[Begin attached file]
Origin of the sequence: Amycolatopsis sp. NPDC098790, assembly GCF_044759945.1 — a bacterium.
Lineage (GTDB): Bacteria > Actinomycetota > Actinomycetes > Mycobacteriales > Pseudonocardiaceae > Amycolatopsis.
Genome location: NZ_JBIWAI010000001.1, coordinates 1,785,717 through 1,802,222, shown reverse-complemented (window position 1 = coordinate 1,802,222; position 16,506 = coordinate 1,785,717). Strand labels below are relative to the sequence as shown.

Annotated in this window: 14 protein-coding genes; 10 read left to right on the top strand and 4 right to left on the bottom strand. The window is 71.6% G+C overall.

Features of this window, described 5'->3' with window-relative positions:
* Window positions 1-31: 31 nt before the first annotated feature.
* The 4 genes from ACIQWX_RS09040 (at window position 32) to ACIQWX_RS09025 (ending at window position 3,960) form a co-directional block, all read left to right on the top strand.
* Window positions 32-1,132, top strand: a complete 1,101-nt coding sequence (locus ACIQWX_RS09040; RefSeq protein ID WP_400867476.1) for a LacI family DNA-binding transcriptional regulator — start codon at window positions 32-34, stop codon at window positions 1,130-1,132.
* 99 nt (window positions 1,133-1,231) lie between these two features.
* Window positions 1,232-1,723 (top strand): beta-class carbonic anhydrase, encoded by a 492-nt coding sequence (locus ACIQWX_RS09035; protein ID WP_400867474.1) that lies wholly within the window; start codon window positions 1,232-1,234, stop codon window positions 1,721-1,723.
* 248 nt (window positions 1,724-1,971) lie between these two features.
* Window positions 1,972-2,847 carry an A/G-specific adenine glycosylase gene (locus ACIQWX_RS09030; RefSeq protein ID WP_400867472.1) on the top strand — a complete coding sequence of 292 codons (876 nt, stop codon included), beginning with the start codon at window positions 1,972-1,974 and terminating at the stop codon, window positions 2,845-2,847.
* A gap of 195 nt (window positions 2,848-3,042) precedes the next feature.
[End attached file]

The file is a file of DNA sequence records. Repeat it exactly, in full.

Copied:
Origin of the sequence: Amycolatopsis sp. NPDC098790, assembly GCF_044759945.1 — a bacterium.
Lineage (GTDB): Bacteria > Actinomycetota > Actinomycetes > Mycobacteriales > Pseudonocardiaceae > Amycolatopsis.
Genome location: NZ_JBIWAI010000001.1, coordinates 1,785,717 through 1,802,222, shown reverse-complemented (window position 1 = coordinate 1,802,222; position 16,506 = coordinate 1,785,717). Strand labels below are relative to the sequence as shown.

Annotated in this window: 14 protein-coding genes; 10 read left to right on the top strand and 4 right to left on the bottom strand. The window is 71.6% G+C overall.

Features of this window, described 5'->3' with window-relative positions:
* Window positions 1-31: 31 nt before the first annotated feature.
* The 4 genes from ACIQWX_RS09040 (at window position 32) to ACIQWX_RS09025 (ending at window position 3,960) form a co-directional block, all read left to right on the top strand.
* Window positions 32-1,132, top strand: a complete 1,101-nt coding sequence (locus ACIQWX_RS09040; RefSeq protein ID WP_400867476.1) for a LacI family DNA-binding transcriptional regulator — start codon at window positions 32-34, stop codon at window positions 1,130-1,132.
* 99 nt (window positions 1,133-1,231) lie between these two features.
* Window positions 1,232-1,723 (top strand): beta-class carbonic anhydrase, encoded by a 492-nt coding sequence (locus ACIQWX_RS09035; protein ID WP_400867474.1) that lies wholly within the window; start codon window positions 1,232-1,234, stop codon window positions 1,721-1,723.
* 248 nt (window positions 1,724-1,971) lie between these two features.
* Window positions 1,972-2,847 carry an A/G-specific adenine glycosylase gene (locus ACIQWX_RS09030; RefSeq protein ID WP_400867472.1) on the top strand — a complete coding sequence of 292 codons (876 nt, stop codon included), beginning with the start codon at window positions 1,972-1,974 and terminating at the stop codon, window positions 2,845-2,847.
* A gap of 195 nt (window positions 2,848-3,042) precedes the next feature.